Corporate farm waste may be a bigger environmental problem than we can imagine

When Hurricane Florence hit the Carolinas in 2018, at least 52 people were killed and the economic loss was estimated at almost $17 billion.

One major loss was of animals on farms, where the giant storm killed approximately 3.5 million chickens and 5,500 hogs.

But perhaps the biggest loser of all when it came to Florence was Mother Earth herself, as the torrential rains flooded corporate farms and concentrated animal feeding operations (CAFOs) carrying animal waste into local waterways and finally to the Atlantic Ocean. Think of that the next time you go boogie boarding.

Greed Media reports that we don’t even have accurate figures for just how much factory farm waste we’re surrounded by:

“The truth is no one really knows how much factory farm waste is escaping into our environment because no federal agency collects consistent and reliable information on the number, size, and location of large-scale agricultural operations, nor the pollution they’re emitting. This means there is considerable variation on how thoroughly states track and monitor CAFOs. Without this information, no one can monitor and hold CAFOS accountable for mismanaged waste and related health and environmental damage.”

One of the most common sites on large corporate farm operations is what’s known as an open-air cesspool, and yes, it’s just as disgusting as the name implies. OneGreenPlanet explains what an open-air cesspool is:

“These are the giant lagoons where factory farms store all of the excrement produced by the animals who live on their facilities. Animals raised for food produce about 130 times more excrement than the entire human population, so when you start to think about where all of that waste goes, you gradually can begin to fathom how HUGE these open-air cesspools are.”

The stench from these cesspools can be overwhelming, and when one overflows or gets flooded, the animal waste winds up in the groundwater and other sources of clean water we all rely on.

There’s also a larger public health menace posed by factory farms that house tens of thousands of animals, and yet the Clean Water Act doesn’t apply to them:

“When animal manure escapes from CAFOs into nearby water sources, it can have devastating health consequences for people and ecosystems. Manure can contain nitrogen and phosphorus, pathogens such as E. coli, growth hormones, antibiotics, chemicals used as additives to the manure or to clean equipment, animal blood, and silage leachate from corn feed, reports the National Association of Local Boards of Health. Ammonia is also often found in surface waters surrounding CAFOs. When exposed to air, ammonium converts into nitrate, and elevated nitrate levels in drinking water have been connected to poor general health, birth defects, and miscarriages. For infants, it can mean blue baby syndrome and even death.”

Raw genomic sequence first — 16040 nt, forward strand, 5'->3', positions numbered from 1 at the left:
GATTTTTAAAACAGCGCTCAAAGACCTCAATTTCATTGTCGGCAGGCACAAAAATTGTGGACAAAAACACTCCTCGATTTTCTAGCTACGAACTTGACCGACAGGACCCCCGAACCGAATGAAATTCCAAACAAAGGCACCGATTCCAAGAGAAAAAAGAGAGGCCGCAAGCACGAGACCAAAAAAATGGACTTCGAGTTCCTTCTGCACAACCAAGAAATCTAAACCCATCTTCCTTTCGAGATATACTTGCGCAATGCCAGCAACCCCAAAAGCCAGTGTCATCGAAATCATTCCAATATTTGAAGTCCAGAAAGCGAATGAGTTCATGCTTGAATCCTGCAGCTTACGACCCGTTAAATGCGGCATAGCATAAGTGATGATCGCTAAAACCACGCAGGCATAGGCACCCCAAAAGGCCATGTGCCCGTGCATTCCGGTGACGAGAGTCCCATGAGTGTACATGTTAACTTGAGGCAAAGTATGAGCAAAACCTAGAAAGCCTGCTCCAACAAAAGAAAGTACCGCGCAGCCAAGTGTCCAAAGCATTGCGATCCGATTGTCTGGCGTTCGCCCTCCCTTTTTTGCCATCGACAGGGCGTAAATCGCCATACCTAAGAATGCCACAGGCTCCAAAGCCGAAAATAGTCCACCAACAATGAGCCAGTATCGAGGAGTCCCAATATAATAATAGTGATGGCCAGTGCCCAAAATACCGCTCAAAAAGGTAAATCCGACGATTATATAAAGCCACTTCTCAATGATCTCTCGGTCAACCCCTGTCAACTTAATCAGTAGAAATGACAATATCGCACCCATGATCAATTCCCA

To battle the problems posed by large corporate farms, Stanford Law Professor Daniel Ho and Ph.D. student Cassandra Handan-Nader have a plan to better map the location of such farms:

“To put factory farms on the map, the Stanford team figured out how to teach a computer algorithm to analyze data patterns. They got help from Google’s advances in image learning, the USDA’s National Agricultural Imagery Program (NAIP), and the Environmental Working Group and Waterkeeper Alliance.

“The environmental groups supplied locations of CAFOs they had collected manually. The researchers matched those locations to NAIP satellite images, hand-validating the presence of CAFOs using these same processes. Once CAFOs were confirmed, the team combined this information with open-source image-recognition tools released by Google, which were already trained to identify different types of objects, buildings, people and animals in photos.”

As a result, the environmental impact of corporate farms can also be more accurately measured and blame assessed to the farms that guilty of polluting the air and water,  Katie Cantrell, executive director of the Factory Farming Awareness Coalition, notes:

“This mapping project provides an invaluable resource for advocates at the local, state, and national levels. They can use it to document correlations between the location and density of CAFOs and socioeconomic data, health data such as asthma and mortality rates, and air and water pollution data, that can hopefully help drive better regulation and protection of front-line communities.”

Farms are necessary and play an important role in feeding this country and the world, but if they pollute the air and water we all rely on, is that a devil’s bargain we’re willing to make?

Featured Image Via OneGreenPlanet

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Andrew Bradford
 

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